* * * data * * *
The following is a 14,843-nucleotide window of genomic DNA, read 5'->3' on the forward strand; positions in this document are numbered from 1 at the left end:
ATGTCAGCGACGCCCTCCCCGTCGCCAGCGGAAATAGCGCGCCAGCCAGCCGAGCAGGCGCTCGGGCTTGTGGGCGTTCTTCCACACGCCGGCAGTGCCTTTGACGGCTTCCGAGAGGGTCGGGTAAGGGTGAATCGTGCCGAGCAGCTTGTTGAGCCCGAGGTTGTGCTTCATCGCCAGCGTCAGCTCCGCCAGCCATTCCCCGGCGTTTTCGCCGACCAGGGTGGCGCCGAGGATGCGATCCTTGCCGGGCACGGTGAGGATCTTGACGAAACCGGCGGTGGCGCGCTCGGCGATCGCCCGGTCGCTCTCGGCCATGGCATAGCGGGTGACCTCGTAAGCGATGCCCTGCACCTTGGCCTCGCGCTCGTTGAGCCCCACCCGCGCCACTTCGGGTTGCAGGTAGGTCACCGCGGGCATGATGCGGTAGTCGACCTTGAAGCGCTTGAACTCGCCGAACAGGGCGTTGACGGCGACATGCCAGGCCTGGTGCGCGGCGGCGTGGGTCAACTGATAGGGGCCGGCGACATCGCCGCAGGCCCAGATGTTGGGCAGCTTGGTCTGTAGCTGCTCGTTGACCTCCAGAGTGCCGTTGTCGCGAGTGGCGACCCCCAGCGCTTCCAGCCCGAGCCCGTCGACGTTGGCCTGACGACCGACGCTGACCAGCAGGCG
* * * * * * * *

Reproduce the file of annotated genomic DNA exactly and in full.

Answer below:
The following is a 14,843-nucleotide window of genomic DNA, read 5'->3' on the forward strand; positions in this document are numbered from 1 at the left end:
ATGTCAGCGACGCCCTCCCCGTCGCCAGCGGAAATAGCGCGCCAGCCAGCCGAGCAGGCGCTCGGGCTTGTGGGCGTTCTTCCACACGCCGGCAGTGCCTTTGACGGCTTCCGAGAGGGTCGGGTAAGGGTGAATCGTGCCGAGCAGCTTGTTGAGCCCGAGGTTGTGCTTCATCGCCAGCGTCAGCTCCGCCAGCCATTCCCCGGCGTTTTCGCCGACCAGGGTGGCGCCGAGGATGCGATCCTTGCCGGGCACGGTGAGGATCTTGACGAAACCGGCGGTGGCGCGCTCGGCGATCGCCCGGTCGCTCTCGGCCATGGCATAGCGGGTGACCTCGTAAGCGATGCCCTGCACCTTGGCCTCGCGCTCGTTGAGCCCCACCCGCGCCACTTCGGGTTGCAGGTAGGTCACCGCGGGCATGATGCGGTAGTCGACCTTGAAGCGCTTGAACTCGCCGAACAGGGCGTTGACGGCGACATGCCAGGCCTGGTGCGCGGCGGCGTGGGTCAACTGATAGGGGCCGGCGACATCGCCGCAGGCCCAGATGTTGGGCAGCTTGGTCTGTAGCTGCTCGTTGACCTCCAGAGTGCCGTTGTCGCGAGTGGCGACCCCCAGCGCTTCCAGCCCGAGCCCGTCGACGTTGGCCTGACGACCGACGCTGACCAGCAGGCG